Any armour that survives now has done so because it has won repeated rolls of the cosmic dice. There were tens of thousands, if not hundreds of thousands, of full armours made just in Milan – in just one city – in the second half of the fifteenth century. Of all of those hundreds of thousands of armours, 13 survive. And of those 13, about ten of them come from only two very unlikely, flukish preservation contexts, where a bunch of them got stuck in a castle and never got disturbed, when all the other hundreds of castles with armouries got emptied and destroyed and sold off. And then another bunch of them got set up as votive offerings at a weird sanctuary church near Mantua in Italy, and they just never got taken down. But if not for those two very unusual situations, we would have almost no Italian armour surviving at all of thousands and thousands and thousands of them.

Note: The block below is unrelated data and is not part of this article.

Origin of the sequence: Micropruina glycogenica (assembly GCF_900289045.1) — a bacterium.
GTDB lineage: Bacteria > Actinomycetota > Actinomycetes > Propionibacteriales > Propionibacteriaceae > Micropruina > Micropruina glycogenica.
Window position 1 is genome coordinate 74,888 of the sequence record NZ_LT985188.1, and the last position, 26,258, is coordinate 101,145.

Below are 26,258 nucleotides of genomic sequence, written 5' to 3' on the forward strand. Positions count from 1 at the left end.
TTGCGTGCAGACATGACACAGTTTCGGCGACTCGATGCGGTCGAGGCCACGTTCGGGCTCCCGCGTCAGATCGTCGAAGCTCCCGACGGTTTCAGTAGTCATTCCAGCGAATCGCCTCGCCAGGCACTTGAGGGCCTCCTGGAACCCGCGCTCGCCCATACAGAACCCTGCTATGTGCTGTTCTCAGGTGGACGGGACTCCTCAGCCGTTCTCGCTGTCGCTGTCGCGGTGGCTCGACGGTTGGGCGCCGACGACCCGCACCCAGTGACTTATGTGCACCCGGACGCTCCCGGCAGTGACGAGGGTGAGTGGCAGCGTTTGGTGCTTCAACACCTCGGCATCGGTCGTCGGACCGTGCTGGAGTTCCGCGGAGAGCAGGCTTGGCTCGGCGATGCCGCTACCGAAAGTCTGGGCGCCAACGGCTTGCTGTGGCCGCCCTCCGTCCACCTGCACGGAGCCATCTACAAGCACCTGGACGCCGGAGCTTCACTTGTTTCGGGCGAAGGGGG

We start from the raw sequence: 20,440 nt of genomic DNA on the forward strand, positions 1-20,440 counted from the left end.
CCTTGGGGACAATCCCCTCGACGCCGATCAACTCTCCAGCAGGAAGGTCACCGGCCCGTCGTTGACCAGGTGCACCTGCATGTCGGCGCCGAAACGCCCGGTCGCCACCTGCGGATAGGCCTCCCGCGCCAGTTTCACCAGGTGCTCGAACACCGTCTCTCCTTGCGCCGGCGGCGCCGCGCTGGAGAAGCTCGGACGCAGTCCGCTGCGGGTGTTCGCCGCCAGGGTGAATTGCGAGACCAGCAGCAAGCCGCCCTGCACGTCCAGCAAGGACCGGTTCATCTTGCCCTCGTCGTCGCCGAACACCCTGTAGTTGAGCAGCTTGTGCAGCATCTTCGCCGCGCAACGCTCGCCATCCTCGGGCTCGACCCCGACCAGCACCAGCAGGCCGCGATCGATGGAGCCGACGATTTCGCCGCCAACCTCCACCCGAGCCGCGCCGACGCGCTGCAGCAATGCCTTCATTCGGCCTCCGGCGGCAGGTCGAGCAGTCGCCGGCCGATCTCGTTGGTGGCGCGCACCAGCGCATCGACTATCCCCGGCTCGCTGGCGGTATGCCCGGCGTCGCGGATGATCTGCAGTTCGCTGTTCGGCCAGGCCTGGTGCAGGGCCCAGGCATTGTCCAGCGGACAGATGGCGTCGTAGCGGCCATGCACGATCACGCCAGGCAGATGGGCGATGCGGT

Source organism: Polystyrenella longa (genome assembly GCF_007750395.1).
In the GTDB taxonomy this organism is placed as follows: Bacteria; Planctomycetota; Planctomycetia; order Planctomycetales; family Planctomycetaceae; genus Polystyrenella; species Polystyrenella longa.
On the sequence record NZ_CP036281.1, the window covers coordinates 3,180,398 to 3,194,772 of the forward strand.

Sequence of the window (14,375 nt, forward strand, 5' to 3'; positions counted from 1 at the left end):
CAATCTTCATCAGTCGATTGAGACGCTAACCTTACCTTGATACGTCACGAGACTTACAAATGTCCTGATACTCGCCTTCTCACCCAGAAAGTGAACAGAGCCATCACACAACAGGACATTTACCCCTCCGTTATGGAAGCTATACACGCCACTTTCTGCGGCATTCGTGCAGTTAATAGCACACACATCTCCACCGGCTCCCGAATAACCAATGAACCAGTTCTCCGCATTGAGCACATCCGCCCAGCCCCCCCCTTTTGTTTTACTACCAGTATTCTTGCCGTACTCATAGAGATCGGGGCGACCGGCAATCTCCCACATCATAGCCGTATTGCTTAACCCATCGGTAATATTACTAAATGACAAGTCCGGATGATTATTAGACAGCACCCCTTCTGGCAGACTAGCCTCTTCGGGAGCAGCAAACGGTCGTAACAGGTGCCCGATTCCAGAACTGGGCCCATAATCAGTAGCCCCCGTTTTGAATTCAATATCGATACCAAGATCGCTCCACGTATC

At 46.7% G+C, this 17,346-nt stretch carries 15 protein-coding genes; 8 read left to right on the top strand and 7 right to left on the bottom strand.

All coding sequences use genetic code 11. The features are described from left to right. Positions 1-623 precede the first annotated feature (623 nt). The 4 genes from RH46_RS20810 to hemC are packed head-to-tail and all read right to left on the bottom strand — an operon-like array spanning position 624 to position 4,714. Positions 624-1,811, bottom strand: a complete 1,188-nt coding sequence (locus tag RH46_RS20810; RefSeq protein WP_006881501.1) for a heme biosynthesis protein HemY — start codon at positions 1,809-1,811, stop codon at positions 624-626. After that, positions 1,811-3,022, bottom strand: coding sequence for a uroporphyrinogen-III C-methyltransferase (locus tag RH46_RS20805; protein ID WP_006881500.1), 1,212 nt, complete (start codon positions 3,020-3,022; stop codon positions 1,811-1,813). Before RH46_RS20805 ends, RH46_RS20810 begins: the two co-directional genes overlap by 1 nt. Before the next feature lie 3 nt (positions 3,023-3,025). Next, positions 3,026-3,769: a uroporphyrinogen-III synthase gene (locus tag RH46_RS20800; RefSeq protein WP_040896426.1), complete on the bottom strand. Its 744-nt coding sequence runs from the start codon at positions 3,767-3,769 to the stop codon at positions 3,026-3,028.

So how do you go about researching this very material-based history when it actually no longer exists?

That was the whole focus of my PhD. I'm a practitioner and I wanted to do it before I wanted to study it. I wanted to get in the armour, and I wanted to fight, and I wanted an armour that works the way it's supposed to work. I need to get back to the material reality. Normally when you're a historian and you're looking at documents in the British Library or whatever, you have the intellectual prerogativeA right or privilege exclusive to a particular person or group. to say, 'Here's an area where we don't know anything, there's no evidence. I'm an expert, but in this case, I just don't know what was going on.' It's important to be able to be honest about that. But when I'm reconstructing something to go out and fight, I can't afford to say 'I don't know' because I still need a breastplate and I still need the straps on the inside. There may be no evidence of how they set those up, but I still need them.